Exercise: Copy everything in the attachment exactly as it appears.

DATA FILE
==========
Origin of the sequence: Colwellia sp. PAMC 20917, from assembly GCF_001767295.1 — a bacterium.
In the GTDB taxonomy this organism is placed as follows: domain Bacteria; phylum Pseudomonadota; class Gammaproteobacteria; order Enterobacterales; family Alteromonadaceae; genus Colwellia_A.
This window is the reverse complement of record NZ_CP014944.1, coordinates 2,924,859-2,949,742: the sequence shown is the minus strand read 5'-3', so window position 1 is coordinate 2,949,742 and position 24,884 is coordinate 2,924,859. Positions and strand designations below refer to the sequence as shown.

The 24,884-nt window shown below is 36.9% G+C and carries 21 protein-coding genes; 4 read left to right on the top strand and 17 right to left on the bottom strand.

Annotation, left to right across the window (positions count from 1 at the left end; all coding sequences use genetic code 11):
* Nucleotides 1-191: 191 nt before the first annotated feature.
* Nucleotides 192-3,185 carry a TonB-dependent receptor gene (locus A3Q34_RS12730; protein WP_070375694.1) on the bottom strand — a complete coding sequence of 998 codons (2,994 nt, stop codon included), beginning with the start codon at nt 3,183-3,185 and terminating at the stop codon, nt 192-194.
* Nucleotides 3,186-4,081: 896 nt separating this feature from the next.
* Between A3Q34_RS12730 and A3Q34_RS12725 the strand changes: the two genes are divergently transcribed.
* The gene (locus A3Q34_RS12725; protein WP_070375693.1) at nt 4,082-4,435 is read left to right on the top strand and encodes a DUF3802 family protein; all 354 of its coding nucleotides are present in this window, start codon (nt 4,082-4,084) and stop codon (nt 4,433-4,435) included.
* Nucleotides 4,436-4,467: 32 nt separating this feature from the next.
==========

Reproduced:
Origin of the sequence: Colwellia sp. PAMC 20917, from assembly GCF_001767295.1 — a bacterium.
In the GTDB taxonomy this organism is placed as follows: domain Bacteria; phylum Pseudomonadota; class Gammaproteobacteria; order Enterobacterales; family Alteromonadaceae; genus Colwellia_A.
This window is the reverse complement of record NZ_CP014944.1, coordinates 2,924,859-2,949,742: the sequence shown is the minus strand read 5'-3', so window position 1 is coordinate 2,949,742 and position 24,884 is coordinate 2,924,859. Positions and strand designations below refer to the sequence as shown.

The 24,884-nt window shown below is 36.9% G+C and carries 21 protein-coding genes; 4 read left to right on the top strand and 17 right to left on the bottom strand.

Annotation, left to right across the window (positions count from 1 at the left end; all coding sequences use genetic code 11):
* Nucleotides 1-191: 191 nt before the first annotated feature.
* Nucleotides 192-3,185 carry a TonB-dependent receptor gene (locus A3Q34_RS12730; protein WP_070375694.1) on the bottom strand — a complete coding sequence of 998 codons (2,994 nt, stop codon included), beginning with the start codon at nt 3,183-3,185 and terminating at the stop codon, nt 192-194.
* Nucleotides 3,186-4,081: 896 nt separating this feature from the next.
* Between A3Q34_RS12730 and A3Q34_RS12725 the strand changes: the two genes are divergently transcribed.
* The gene (locus A3Q34_RS12725; protein WP_070375693.1) at nt 4,082-4,435 is read left to right on the top strand and encodes a DUF3802 family protein; all 354 of its coding nucleotides are present in this window, start codon (nt 4,082-4,084) and stop codon (nt 4,433-4,435) included.
* Nucleotides 4,436-4,467: 32 nt separating this feature from the next.